DHS fishes for biological, chemical ideas

The Homeland Security Department cast a broad net today, seeking new technologies to fight biological and chemical terrorism. Officials set a Dec. 5 deadline for receiving ideas from private industry.

With the Homeland Security Advanced Research Projects Agency (HSARPA) wielding a big research budget — $350 million to spend in fiscal 2004 — vendors crowded into a session with DHS officials who explained exactly what they wanted and how quickly they wanted it. The agency earmarked about $200 million for biological tools and $52 million for chemical measures. The rest will be spent on detecting radiological and high-level explosive attacks.

"We're looking for generational change," said David Bolka, director of HSARPA, the funding arm of DHS.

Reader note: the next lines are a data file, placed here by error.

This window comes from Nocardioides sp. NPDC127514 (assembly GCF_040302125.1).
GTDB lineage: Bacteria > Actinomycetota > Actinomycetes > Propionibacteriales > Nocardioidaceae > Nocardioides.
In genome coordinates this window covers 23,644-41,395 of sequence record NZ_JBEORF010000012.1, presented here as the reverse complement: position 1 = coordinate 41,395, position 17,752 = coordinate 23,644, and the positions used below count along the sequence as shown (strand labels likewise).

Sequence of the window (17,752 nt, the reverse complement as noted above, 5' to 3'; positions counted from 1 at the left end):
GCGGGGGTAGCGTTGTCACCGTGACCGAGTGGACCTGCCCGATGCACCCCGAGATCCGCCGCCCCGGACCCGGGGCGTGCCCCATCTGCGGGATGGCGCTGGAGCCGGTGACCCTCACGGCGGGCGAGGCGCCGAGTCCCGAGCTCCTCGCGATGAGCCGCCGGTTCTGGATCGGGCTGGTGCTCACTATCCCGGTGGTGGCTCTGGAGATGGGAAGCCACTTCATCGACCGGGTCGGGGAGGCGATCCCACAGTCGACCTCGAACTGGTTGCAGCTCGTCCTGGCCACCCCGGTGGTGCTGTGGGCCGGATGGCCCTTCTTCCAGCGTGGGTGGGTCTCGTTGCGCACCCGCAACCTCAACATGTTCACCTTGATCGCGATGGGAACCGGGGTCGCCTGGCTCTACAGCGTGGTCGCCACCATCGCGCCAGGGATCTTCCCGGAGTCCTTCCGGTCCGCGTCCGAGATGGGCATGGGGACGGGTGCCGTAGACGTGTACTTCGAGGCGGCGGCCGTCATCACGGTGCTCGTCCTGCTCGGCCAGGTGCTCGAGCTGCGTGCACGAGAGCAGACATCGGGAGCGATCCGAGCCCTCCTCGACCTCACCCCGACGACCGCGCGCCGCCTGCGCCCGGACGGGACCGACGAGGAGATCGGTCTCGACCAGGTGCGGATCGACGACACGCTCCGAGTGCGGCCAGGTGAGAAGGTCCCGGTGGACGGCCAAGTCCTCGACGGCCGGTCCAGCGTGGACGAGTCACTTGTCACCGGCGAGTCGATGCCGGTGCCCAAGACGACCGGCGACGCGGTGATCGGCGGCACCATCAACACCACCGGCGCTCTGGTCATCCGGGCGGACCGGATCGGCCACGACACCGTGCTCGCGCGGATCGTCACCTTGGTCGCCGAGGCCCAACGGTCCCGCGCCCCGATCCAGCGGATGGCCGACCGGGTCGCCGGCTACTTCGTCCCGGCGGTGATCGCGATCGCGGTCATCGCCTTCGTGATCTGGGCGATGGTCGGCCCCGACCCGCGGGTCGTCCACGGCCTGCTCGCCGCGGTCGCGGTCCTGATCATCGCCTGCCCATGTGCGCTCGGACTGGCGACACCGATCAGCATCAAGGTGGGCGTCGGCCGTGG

Unlike DARPA — its Pentagon counterpart, which funds research that could take years to develop — HSARPA seeks ideas that can be developed within a narrow six-to-24-month time frame, Bolka said.

Among its goals are a next-generation biosurveillance sensor system that would provide wider coverage at reduced cost, and a fast, low false alarm system for biological defenses. In the chemical arena, HSARPA wants devices to continuously and automatically detect dangerous levels of chemicals.

"It's very easy to go out and spend money on things to be different," said Charles McQueary, undersecretary for science and technology at DHS. "But we want to demonstrate quantitatively that we have made the country safer."

McQueary said DHS also has the authority to hire scientists and pay them wages competitive with those in the private sector, as well as provide short-term appointments for outside experts.

The Dec. 5 deadline applies only to biological and chemical research. HSARPA expects to issue requests for ideas related to radiological and high-level explosive attacks in the near future, McQueary said. The solicitations would remain unclassified, if possible, he said.

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